Some will say yes. I must say no. What do you say?

*I am in the process of getting in greater touch with my Tsimshian roots, but until I live and learn more, this commentary remains largely from a Nuu-chah-nulth perspective.


At 12:13 PM, Anonymous Anonymous said...

Hi Na'cha'uaht, When you lose touch with the indigneous way of being, practicing cermonies, customs, harvesting, that is when you fill your self with western religion "money". It is the story of the 2 wolves. Which wolf survives--the one you feed. Cuu, Lahalawuts'aat

At 11:52 PM, Blogger OldManRivers said...

Is it time for a Clone Army, or is the Empire Striking back?

At 12:07 AM, Blogger Na'cha'uaht said...

Definitely time for a NEW HOPE!

At 11:31 PM, Anonymous dirk said...

I am thinking you might find the debate taking place here
of interest.The question being debated in in regards to the UN Declaration on the Rights of Indigenous Peoples.
I am part of the debate,I was hoping you might offer some thoughts.Or at least read my submission,your insight would be much valued and appreciated.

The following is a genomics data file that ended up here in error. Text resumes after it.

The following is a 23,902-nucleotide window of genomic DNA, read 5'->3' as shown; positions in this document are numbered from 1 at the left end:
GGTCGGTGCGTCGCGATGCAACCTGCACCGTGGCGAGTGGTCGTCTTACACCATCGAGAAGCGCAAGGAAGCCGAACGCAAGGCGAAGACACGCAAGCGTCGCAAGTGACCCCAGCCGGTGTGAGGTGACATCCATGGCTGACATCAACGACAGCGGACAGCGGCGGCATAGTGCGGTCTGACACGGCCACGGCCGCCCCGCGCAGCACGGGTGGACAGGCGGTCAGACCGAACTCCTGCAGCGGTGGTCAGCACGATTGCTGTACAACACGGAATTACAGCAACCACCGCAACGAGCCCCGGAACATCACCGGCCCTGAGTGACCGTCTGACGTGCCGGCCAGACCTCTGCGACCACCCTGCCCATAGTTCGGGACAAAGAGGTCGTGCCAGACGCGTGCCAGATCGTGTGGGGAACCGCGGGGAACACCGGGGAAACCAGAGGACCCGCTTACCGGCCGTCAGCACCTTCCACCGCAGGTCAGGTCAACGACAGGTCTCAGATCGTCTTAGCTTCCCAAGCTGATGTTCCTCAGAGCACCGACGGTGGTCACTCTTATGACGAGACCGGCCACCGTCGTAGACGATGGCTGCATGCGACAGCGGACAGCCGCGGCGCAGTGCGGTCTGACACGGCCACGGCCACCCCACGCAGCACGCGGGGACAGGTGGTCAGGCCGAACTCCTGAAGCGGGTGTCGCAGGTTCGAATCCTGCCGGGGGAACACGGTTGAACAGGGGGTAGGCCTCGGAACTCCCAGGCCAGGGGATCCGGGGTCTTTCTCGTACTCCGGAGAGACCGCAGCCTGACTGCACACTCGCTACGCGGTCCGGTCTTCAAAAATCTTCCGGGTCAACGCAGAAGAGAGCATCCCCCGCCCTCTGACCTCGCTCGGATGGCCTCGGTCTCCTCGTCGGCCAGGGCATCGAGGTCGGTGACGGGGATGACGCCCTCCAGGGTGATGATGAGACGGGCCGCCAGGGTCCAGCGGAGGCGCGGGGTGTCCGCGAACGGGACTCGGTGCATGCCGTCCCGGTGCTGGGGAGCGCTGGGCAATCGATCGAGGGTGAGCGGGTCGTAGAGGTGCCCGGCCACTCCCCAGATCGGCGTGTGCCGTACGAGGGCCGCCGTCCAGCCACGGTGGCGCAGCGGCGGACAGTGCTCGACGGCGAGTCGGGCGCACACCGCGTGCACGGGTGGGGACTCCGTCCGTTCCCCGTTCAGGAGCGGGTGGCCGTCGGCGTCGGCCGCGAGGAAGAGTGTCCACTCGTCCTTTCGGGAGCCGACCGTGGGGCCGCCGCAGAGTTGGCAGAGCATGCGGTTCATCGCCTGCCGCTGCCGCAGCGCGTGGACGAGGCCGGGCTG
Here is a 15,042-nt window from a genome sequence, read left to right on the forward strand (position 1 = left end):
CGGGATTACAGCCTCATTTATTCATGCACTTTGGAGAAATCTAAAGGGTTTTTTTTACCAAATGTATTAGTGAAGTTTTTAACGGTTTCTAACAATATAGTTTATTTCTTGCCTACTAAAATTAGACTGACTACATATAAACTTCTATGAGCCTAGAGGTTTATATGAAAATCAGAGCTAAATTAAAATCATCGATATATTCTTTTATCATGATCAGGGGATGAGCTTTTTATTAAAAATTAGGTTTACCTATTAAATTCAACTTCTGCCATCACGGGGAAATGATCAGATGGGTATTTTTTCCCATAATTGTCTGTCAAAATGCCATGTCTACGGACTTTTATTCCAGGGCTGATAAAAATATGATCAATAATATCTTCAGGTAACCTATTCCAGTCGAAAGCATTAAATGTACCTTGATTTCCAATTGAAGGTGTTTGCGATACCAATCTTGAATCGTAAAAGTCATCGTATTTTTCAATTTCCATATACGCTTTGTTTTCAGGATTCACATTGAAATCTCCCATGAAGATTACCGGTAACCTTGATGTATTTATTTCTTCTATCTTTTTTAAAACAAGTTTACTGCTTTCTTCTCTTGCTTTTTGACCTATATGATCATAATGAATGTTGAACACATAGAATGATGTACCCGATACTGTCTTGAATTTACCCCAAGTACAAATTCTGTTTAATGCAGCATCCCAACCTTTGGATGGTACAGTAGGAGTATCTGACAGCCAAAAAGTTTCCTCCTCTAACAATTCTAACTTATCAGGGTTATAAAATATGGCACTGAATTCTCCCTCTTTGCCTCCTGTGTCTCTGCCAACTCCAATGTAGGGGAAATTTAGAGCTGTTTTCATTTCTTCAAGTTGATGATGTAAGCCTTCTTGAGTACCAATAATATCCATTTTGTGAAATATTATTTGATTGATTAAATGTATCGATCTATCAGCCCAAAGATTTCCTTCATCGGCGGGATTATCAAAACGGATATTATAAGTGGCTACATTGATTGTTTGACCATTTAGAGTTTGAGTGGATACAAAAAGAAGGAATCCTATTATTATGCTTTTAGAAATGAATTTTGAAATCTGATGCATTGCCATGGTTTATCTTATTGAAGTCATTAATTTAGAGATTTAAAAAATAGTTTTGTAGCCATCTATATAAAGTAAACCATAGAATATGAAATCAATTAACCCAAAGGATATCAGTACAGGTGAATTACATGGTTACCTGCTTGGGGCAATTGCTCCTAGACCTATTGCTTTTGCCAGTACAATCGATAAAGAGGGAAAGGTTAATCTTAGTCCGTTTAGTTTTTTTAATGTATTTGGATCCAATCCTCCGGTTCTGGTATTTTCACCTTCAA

Anyway check it out...

At 11:15 PM, Blogger claire.andinista said...

I stumbled upon your blog while trying to find a topic for my Sociology 310 "Canadian Society" class. During last week's class, we were reading an article "Parcelling off our northern heritage," (Tanis Fiss, National Post, Nov 5, 2004, pA15). The article was remarkably racist, and the prof is educating and encouraging students to read with a more critical eye. So, the article was based on the premise that Bill C-14, the Tlicho Land Claims and Self Government Act, is too generous and that we shouldn't carve up Northern Canada, as it is a part of 'Canadian heritage'. Disturbing, really.